Walking to my car, the first videotron thug starts following me again, talking on his cell phone. I look at him, and he shouts “I have the right to follow you!”
I keep walking to my car, but then I see him dart to go grab two mall security people. Again, not willing to be intimidated by punks who sell cell phones for a living (not that there’s anything wrong with that), I go right up to the security guards. Before Mr. Moron can start talking, I tell the guards what happened. The initial photo, the two threats, the next photo. I ask the guards if there’s a problem. They say I’m not allowed to take photos in Carrefour Agrignon, to which I respond, “I’m sorry, I didn’t know that.”
The guards then ask me to DELETE the photos from my phone. Realizing I was in Canada and had rights, I ask “Have I done anything wrong, and are you holding me here?” By then, there’s several people watching this play out right in the middle of the mall.
Videotron’s thug yells “You took pictures! Of me! At work!” The security guards didn’t say anything, but ridiculously ask me again to delete the photos from my phone. I turn around, and start walking to my car. They just let me go, because they knew they didn’t have a leg to stand on.
So I walk to my car and go home. As they say in the military, it was a Whiskey Tango Foxtrot kind of morning. So if you find yourself at Carrefour Agrignon this holiday season, show some solidarity with me and take a picture of the Videotron store. Send any pics to firstname.lastname@example.org and I’ll post them up here in a future post.
Now if you’ll excuse me, I’m off to play with a Mii version of Alex Trebek.
UPDATE: I’ve added my final thoughts about this debacle here.
Earlier this year, Apple finally reversed its long policy of not allowing iTunes gift cards to be used for app purchases, giving some weak excuse about Canadian tax codes. Whenever I pressed them to explain just what Canadian tax laws prohibited this, they could never give me an answer. Lame, I know.
Since the new policy, I’ve always been on the lookout for deals on iTunes gift cards. Thanks to a post from the awesome community at redflagdeals.com, I found one today. Until October 24th, you can get $60 worth of iTunes gift cards for just $48. That’s 20% off, turning your 99-cent apps into 80-cent apps.
Stock up this week. If you don’t have a Costco membership, ask a friend who does to buy you a cheap Costco gift card. The wholesaler allows anyone with a Costco gift card to shop at the store as if they had a membership, and will accept cash, debit or AMEX for your purchases. So even if you only have a $10 gift card, they’ll let you buy a $1,000 HDTV.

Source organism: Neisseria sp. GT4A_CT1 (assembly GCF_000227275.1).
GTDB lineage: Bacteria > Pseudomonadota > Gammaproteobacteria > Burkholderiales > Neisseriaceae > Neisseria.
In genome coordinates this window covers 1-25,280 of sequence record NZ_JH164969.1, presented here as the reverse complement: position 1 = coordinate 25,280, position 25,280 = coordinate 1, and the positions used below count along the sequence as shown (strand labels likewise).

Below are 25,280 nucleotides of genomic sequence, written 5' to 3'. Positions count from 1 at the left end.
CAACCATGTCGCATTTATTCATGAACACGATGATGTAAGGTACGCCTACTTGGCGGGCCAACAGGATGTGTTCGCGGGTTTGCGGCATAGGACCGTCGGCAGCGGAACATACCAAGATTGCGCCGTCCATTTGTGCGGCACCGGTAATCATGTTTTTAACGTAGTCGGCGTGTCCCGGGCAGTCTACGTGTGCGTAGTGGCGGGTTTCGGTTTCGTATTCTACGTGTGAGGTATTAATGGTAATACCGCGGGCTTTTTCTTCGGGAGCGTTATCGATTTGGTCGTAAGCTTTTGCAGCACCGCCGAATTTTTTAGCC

We’ve heard rumours and denials and then more rumours about Facebook developing its own smartphone in recent weeks. So when a friend forwarded me this screen cap of a survey Rogers asked them to fill out, I was more than a little interested. The survey this question appeared in was centered on mobile operating systems, first quizzing customers about what an operating system is before asking them which mobile OS they preferred.
While Rogers used the term “Facebook centric phone,” I think its clear that Mark Zuckerberg’s company wants more control of the mobile future, and won’t be content with simply piggybacking apps onto other smartphones. Even the current contact syncing available on some platforms doesn’t seem to be enough. A true Facebook phone would be able to leverage status updates, wall posts, and the company’s location service, Places, into a veritable advertising machine.
While the last thing in the world I’d want is a Facebook phone, I’m sure there is a very specific group of people who love the idea. Also teenagers.
I love Android. The Google-created mobile operating system for smartphones is a breath of fresh air when compared to the polished & regulated iPhone and its iOS. Android devices are selling well, particularly in the U.S., where the iPhone is stuck in an awkward monogamous relationship with AT&T. It has become very clear that the iPhone will break free from AT&T’s shackles within the next year, and when that happens, Verizon and T-Mobile customers will also be clamoring for Apple’s handset.